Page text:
I just learnt the correct spelling of remuneration. All these years, I’ve been confidently pronouncing it as “renumeration” and would always shake my head in disbelief when I heard people say remuneration.
I thought I was smarter. I still think “numeration” sounds better than muneration though. If you’re wondering where I’m going with this, it’s my fixation with C.E.Os. Not that I particularly like them, and this has a lot to do with them enjoying lavish lives while the rest of us scrap by. Sometimes, it’s not their fault since it’s usually shareholders and other “higher powers” who set their salaries, bonuses and other benefits. I’m glad investors are finally holding C.E.Os to account, unlike before when they were kind of untouchable. In this age of austerity and cutbacks, shareholders are demanding results or else you don’ t get that fat bonus at the end of the year. And that’s if they’re kind enough to let you stay on. It used to be that when a company made losses, the people at the bottom of the pyramid “
paid” for the bad business. Salaries were cut, people were fired etc. Well now even the C.E.Os are not immune to the sack. The trend hasn’t yet caught on in Africa but I’m sure it will soon.
Struggling to make it to work on time through a heavy downpour early this week got me thinking about my boss yet again. I’ve seen him ride to work in two sleek cars which must have cost a fortune. But that’s not the problem. What I don’t understand is why the company felt the need to buy him another car. I know he’s picked right at the door and dropped off every day. How then do you expect such a person to understand that you were late because of the rain? That you had to seek shelter for a while because it was just raining too heavily and the wind was threatening to “hijack” your umbrella? That you couldn’t even jump on a motor because you’d get soaked in seconds? I’m not asking the company to buy each one of us a car. All I’m asking for is a little understanding on days like those. Unless I show up late or miss work the entire month, please don’t cut my pay because it’s already small. It’s things like these that make people strike. Unfortunately, nothing much changes. Not for the first time, disgruntled workers have been sacked for daring to demand higher pay and better working conditions. I remember reading about the Kenyan airport staff who lost their jobs in April. Now, 800 doctors who have been on strike in Nigeria have been relieved of their duties.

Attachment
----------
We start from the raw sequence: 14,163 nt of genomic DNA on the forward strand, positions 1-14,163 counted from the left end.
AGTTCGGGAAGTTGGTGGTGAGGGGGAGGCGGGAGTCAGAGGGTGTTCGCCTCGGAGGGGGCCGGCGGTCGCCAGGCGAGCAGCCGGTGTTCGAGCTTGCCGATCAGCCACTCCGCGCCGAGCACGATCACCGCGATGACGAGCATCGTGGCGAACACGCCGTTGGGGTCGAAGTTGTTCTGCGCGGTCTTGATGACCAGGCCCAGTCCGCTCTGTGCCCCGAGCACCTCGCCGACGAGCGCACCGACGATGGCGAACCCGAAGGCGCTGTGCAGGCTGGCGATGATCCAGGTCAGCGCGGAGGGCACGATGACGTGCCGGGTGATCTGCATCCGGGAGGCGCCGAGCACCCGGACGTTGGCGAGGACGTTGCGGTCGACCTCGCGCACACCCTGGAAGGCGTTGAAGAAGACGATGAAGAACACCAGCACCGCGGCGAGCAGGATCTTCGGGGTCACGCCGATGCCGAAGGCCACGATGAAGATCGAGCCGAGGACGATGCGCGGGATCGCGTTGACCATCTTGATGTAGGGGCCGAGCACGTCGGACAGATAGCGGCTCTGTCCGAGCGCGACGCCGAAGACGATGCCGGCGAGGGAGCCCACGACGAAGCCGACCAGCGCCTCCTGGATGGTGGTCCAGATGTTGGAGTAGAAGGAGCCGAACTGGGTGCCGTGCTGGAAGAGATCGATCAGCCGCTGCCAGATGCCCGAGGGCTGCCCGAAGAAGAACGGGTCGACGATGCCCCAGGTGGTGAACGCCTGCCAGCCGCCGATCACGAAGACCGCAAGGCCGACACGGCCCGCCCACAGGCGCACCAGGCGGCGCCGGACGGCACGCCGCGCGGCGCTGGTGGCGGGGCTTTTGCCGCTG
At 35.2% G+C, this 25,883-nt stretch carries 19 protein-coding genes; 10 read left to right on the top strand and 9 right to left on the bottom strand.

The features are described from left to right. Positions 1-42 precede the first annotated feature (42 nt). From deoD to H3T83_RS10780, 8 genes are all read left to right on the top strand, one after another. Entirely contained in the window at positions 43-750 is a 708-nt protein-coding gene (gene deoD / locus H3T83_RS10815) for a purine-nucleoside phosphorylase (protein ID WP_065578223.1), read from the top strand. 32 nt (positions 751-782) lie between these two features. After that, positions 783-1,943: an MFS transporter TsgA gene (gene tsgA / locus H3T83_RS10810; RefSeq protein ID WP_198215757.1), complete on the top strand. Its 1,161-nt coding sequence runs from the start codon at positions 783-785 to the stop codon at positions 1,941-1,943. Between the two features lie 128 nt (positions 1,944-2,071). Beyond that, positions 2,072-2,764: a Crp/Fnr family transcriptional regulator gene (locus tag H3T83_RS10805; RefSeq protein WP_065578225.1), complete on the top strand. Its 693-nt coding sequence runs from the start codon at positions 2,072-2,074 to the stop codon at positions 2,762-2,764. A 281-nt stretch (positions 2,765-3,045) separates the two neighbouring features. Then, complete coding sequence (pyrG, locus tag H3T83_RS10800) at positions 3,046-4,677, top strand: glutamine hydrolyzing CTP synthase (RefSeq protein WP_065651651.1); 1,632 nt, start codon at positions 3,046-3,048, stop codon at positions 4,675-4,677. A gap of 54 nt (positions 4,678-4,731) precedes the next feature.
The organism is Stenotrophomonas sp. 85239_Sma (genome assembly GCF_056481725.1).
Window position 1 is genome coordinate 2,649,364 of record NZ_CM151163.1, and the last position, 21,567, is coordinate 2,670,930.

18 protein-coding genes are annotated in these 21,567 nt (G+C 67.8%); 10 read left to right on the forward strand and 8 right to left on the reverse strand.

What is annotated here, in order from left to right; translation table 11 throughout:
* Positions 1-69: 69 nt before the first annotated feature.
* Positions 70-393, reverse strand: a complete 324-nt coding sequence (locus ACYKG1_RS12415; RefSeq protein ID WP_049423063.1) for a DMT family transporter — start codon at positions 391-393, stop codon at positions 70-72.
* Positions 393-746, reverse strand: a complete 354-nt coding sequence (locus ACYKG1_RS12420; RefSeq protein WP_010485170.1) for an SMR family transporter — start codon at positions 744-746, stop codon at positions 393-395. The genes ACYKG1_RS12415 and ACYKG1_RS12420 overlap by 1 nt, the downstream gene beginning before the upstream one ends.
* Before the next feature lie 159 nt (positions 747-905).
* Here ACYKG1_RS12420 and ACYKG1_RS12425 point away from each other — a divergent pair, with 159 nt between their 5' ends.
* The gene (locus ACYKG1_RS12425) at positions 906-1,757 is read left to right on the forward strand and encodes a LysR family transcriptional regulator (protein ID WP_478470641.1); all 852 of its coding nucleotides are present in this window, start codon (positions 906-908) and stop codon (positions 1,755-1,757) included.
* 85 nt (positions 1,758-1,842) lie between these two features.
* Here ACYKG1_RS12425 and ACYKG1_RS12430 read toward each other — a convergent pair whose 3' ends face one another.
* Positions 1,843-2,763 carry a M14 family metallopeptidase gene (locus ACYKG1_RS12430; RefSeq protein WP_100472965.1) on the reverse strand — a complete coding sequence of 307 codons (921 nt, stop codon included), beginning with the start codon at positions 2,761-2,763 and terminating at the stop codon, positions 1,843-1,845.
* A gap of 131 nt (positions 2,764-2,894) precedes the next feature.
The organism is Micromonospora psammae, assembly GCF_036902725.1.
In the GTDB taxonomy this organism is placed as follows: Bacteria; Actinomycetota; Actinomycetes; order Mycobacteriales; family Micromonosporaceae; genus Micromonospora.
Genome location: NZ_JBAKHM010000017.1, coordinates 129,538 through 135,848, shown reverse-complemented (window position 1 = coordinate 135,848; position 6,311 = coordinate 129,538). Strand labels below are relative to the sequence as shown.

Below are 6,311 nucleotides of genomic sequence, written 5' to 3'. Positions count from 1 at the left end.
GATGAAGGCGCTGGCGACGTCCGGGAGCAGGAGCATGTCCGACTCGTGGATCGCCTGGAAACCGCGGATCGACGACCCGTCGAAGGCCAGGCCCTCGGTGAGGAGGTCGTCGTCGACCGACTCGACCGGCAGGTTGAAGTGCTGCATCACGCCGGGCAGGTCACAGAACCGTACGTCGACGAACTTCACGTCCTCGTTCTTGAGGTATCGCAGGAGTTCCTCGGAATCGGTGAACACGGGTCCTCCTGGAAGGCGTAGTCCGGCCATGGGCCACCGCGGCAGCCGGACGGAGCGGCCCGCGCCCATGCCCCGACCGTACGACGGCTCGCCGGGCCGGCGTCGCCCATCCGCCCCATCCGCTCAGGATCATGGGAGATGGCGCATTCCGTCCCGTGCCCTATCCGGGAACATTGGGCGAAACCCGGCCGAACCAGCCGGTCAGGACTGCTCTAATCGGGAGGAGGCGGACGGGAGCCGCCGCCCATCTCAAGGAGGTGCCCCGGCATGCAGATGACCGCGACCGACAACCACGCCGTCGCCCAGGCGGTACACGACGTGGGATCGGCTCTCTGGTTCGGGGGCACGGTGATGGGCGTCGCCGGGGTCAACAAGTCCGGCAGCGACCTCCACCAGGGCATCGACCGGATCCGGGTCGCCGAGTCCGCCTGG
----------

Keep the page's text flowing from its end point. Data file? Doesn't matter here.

One blogger put a spin to it. “Only in Nigeria does the Government negotiate with terrorists but fire doctors.” Think of how many people are going to suffer simply because the government isn’t willing to do something about these doctors’ demands. I read that they’ve already been replaced by junior doctors, which would be okay except for the fact that you can’t buy experience.
Where I come from, most people shun “young” doctors because everyone knows they’re still “learning.” No offense to young doctors but I too feel reassured when I walk into a clinic or hospital and the man or woman holding the stethoscope has some grey in their hair.
My closing thoughts are about Nicolas Sarkozy. Now I understand why some incumbents rig elections. The French may not have appreciated him much but Africans like myself will always appreciate his help with the Libya and Cote d’Ivoire conflicts. If only he had stayed around to to deal with Mugabe and Bashir! Oh well…
To be continued…